Perspectives on Cloud, Data Center Migration & Networks
April 7th, 2013 By: Colleen Miller
This week’s Industry Perspectives represented an intersection of top-of-mind topics for data center professionals and executives. Three columns considered different aspects of the cloud, including building a model for Return on Investment, planning for cloud downtime, and making the cloud more resilient. The other columns this week gave excellent advice on planning and executing a data center relocation and aspects of your network to consider during peak usage, such as during the NCAA games. If you missed any, here they are in a neat package. Enjoy!
March Madness: Lessons for Networks: According to a Harris Interactive poll, 64 percent of Americans watch online video while at work. As employees flocked to watch March Madness, network administrators are focusing on new ways to withstand the increase in demand and keep business applications responsive. writes David White of Ipanema Technologies.
Five Essential Keys to Success When Relocating a Data Center: A data center relocation (DCR) is not just about moving servers and plugging them in at their new locale. In reality, DCR can be one of a company’s most complex and challenging endeavors, writes Bruce Cardos of Datalink.
Microsoft’s Journey: Solving Cloud Reliability With Software: Cloud service providers need to move beyond traditional reliance on complex hardware redundancy schemes and instead focus on developing more intelligent software that can monitor, anticipate, and efficiently manage the failure of physical infrastructures, writes David Gautier of Microsoft. When service availability is engineered in more resilient software, there is greater opportunity to materially rethink how the physical data center is engineered.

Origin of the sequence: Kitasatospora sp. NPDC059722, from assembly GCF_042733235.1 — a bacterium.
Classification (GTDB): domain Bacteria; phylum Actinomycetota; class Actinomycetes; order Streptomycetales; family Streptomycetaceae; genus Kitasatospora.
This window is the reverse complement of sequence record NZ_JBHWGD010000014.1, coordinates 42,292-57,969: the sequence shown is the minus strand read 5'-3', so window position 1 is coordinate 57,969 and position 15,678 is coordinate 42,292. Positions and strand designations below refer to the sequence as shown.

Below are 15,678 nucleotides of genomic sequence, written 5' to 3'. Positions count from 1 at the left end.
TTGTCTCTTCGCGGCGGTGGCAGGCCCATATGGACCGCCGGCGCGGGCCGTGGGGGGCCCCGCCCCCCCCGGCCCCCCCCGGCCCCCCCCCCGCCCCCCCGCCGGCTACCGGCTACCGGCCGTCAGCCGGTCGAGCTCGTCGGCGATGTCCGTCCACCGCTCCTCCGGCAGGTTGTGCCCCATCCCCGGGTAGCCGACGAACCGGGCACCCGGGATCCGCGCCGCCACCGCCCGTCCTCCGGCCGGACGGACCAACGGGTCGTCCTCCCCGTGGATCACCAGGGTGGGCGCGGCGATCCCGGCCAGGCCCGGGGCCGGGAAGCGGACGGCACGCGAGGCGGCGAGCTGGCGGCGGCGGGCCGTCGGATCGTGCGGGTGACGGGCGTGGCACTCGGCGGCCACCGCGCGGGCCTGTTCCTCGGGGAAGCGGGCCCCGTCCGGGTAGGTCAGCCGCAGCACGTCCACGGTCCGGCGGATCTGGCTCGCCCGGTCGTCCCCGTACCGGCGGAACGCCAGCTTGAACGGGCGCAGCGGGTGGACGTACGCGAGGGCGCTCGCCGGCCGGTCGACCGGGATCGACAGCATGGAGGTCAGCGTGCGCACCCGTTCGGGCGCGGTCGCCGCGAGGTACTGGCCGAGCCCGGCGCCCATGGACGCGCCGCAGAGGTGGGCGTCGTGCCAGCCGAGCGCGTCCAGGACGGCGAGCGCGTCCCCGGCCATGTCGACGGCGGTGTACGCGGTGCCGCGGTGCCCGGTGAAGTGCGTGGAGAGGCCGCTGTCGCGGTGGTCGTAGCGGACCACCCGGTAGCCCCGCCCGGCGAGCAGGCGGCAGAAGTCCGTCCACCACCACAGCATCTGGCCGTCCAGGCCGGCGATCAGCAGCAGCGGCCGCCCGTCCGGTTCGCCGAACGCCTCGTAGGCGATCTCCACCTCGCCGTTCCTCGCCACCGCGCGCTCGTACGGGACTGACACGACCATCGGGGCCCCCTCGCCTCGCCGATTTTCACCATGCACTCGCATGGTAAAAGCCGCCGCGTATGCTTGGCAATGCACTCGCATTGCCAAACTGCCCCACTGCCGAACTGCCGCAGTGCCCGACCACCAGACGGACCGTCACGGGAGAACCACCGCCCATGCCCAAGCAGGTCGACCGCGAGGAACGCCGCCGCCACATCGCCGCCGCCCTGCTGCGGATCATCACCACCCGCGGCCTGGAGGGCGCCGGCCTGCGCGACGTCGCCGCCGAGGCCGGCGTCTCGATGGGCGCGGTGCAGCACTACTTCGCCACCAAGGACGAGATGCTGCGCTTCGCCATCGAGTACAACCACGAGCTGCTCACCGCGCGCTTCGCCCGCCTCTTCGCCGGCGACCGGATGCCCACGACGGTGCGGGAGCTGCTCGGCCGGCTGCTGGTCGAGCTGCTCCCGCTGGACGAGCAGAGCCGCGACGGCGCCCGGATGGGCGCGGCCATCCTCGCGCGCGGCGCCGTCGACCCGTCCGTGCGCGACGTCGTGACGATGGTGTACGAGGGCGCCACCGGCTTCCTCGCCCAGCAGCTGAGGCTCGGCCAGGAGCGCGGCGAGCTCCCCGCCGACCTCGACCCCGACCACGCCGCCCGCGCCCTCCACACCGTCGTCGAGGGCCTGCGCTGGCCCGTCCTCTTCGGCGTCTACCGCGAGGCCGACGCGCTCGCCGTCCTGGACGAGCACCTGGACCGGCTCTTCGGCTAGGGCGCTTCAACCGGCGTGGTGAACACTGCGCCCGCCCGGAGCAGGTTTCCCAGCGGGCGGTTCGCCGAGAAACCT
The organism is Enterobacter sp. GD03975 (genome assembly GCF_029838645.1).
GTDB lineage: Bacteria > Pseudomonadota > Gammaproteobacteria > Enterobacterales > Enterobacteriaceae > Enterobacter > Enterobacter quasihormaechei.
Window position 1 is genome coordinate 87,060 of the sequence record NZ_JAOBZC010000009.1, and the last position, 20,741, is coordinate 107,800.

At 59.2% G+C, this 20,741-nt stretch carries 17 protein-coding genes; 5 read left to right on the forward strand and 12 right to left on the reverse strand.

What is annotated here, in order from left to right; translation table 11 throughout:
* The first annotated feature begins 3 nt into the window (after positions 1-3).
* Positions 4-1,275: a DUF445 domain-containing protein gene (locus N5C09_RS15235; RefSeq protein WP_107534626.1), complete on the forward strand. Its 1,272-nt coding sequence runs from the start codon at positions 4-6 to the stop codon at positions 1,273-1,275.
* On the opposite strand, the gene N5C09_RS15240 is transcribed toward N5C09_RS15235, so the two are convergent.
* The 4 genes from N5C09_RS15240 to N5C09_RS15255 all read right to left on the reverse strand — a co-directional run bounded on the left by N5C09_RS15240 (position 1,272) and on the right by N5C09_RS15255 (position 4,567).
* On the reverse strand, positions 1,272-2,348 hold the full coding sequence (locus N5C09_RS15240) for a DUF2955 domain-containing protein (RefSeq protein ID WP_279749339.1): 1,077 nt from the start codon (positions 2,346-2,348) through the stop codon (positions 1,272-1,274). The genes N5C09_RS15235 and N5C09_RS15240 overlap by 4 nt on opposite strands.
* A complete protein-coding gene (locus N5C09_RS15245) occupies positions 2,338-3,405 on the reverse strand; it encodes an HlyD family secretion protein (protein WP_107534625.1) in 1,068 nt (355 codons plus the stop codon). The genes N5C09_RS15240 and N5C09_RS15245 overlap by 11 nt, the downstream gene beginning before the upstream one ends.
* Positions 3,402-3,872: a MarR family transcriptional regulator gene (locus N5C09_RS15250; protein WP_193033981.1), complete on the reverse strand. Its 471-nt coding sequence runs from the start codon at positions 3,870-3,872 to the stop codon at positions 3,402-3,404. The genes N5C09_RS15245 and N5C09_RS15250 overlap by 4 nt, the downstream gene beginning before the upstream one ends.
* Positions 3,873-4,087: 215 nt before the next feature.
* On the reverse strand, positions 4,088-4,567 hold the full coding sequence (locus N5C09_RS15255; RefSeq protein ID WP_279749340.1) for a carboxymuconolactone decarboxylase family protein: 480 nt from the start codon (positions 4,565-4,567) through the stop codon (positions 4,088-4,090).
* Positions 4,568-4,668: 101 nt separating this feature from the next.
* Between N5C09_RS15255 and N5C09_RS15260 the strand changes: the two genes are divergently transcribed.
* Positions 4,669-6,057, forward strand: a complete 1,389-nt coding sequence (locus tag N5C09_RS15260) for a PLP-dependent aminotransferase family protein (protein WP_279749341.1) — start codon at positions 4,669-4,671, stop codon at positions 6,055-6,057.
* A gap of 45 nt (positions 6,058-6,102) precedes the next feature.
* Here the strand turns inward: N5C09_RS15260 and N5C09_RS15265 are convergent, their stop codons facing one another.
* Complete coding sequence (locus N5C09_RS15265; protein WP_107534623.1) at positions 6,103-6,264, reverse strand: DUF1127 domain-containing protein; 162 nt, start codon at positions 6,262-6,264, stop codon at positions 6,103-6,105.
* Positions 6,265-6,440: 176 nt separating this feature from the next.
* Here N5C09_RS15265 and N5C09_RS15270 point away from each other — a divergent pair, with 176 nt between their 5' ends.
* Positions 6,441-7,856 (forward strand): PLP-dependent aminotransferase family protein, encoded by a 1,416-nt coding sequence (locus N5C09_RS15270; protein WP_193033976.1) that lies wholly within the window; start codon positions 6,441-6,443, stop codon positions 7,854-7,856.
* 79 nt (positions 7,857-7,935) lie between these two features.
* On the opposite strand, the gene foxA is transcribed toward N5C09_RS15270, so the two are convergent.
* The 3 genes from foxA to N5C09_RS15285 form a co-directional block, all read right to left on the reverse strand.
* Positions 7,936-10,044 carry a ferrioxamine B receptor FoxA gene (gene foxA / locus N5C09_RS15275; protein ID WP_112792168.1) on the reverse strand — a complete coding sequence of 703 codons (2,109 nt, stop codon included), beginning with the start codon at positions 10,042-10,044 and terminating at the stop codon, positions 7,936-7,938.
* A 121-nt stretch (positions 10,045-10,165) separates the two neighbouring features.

Downtime & Cloud: What’s The Role of the Cloud in RTO and RPO Planning? Spanning from basic file backup to a total restore, the lower costs and higher resiliency of cloud infrastructure have re-framed disaster recovery discussions by providing greater options, writes Cortney Thompson of Green House Data.
Building A Cloud-Savvy Model for TCO and ROI: You might be surprised to learn that many large organizations commit to cloud computing without really knowing their Total Cost of Ownership (TCO) and projected Return on Investment (ROI), writes Ravi Rajagopal of CA Technologies. It’s not that they’re irresponsible and ignoring this requirement. It’s that the tools most IT teams use to evaluate TCO and ROI are inadequate for application to the cloud.
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